Fishing From a Boat
Access to a boat can be a tremendous help when looking to find fish because it allows you to reach areas you couldn’t get to from the shore. Not only can you get into open water on a lake, but you can also travel to distant fishing holes much more directly. A secluded corner that’s heavily wooded and inaccessible from shore, for example, makes a perfect hiding spot for fish.
You may have experienced fishing out of a powerboat in the past. Having an engine, fishfinder, trolling equipment and other amenities can be convenient. However, powerboats can be loud and frighten fish away, and you’re unlikely to have easy access to one in the backcountry unless you’re quite well-connected. A more realistic scenario might be to fish using a kayak or canoe.
A kayak makes an excellent fishing vessel because of its small size and stealth. You can maneuver quietly into the backwoods areas fish like to hide in and wait without making a sound. Make sure you have a good understanding of how to pilot the kayak safely before you go out. Reeling a fish in can be quite the workout when you’re not on solid ground, and it would be terrible to get soaked and lose your dinner in the process.
Landing Your Catch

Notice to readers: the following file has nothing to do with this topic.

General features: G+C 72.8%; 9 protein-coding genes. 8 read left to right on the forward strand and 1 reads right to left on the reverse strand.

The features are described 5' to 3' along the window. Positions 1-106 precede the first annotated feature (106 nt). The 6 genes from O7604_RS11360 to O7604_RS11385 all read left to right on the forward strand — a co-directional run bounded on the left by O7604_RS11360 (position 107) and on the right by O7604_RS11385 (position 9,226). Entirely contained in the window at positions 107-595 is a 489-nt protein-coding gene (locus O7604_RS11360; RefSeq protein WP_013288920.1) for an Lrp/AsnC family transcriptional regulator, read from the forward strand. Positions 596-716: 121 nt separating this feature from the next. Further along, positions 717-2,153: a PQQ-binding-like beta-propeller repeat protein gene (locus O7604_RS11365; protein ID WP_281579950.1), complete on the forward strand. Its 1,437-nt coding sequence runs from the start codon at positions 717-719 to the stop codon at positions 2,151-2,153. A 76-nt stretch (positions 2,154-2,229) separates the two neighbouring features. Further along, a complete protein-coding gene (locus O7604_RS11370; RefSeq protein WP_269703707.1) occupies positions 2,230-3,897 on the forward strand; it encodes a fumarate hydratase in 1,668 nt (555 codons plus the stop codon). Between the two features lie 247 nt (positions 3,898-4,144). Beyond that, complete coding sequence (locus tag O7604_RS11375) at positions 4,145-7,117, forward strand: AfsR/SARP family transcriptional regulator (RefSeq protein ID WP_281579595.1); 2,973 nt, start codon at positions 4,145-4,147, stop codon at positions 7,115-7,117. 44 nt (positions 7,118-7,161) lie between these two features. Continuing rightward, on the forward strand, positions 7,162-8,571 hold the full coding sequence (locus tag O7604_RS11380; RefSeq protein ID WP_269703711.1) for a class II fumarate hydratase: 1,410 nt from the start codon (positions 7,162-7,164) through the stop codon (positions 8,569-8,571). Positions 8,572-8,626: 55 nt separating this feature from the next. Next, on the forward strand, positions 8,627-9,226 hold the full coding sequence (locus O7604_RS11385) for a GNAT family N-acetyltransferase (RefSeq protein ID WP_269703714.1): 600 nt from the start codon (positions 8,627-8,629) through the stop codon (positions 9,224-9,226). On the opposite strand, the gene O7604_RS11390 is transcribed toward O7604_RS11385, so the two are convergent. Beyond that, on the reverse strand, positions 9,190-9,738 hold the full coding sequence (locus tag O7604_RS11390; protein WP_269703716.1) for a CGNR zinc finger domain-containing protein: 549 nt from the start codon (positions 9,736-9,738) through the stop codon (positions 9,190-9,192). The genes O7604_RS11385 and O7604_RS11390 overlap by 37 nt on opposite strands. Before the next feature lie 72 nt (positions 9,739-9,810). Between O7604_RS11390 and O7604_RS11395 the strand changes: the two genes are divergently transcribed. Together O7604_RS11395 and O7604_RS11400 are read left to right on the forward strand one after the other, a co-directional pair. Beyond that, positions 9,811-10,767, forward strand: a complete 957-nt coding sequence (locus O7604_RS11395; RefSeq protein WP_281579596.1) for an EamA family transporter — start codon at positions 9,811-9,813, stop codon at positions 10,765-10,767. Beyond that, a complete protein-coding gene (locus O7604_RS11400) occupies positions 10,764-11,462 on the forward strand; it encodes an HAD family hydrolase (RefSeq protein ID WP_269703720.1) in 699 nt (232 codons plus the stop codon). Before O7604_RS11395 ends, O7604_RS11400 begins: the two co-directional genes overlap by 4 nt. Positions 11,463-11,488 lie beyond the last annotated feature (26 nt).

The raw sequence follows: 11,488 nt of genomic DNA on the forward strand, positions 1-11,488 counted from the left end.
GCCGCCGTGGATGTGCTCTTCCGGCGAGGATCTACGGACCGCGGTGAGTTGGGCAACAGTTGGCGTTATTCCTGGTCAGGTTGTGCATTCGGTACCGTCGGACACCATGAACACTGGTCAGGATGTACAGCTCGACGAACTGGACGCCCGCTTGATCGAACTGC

Since this article is about finding fish for food, there’s no catch-and-release happening here. Know how to recognize a bite and set your hook when a fish is interested in your bait. Bites can be faint through the interface of a rod and line, but will feel like a slight tug. When the moment comes, give your rod a firm pull up to set the hook in the fish’s mouth before it swims away with your bait.
Once you get a fish on, check the drag setting on your reel to ensure it can’t strip the line too quickly. Many fish fight, which might encourage you to muscle them in by reeling back as much line as you can, quickly. This approach can backfire by removing the hook and costing you your catch, so use some finesse. Allow the fish to run a little, then collect your line slowly at first. As the fish tires, you can collect more line until you see it by the side of your boat or fishing spot.
A net is convenient for collecting your catch, but not ultimately necessary. You can keep reeling in until the fish comes up out of the water. In most situations, you’ll need to kill the catch immediately if you plan to eat it. You can accomplish this by way of a blow to the head using a heavy object like a rock or club. Now, it’s time to prepare your catch so you can cook it later.
Cleaning Your Catch
You’ll need to clean your catch as soon as possible to be ready to cook and to keep animals away. Use a bucket or clean rock if you have none, and scrape the scales off the fish’s sides. Next, use a sharp fillet knife to make a shallow incision in the fish’s belly from mouth to anus. Avoid going too deep because it can pierce the intestine, which will taint your meat and require significant cleanup.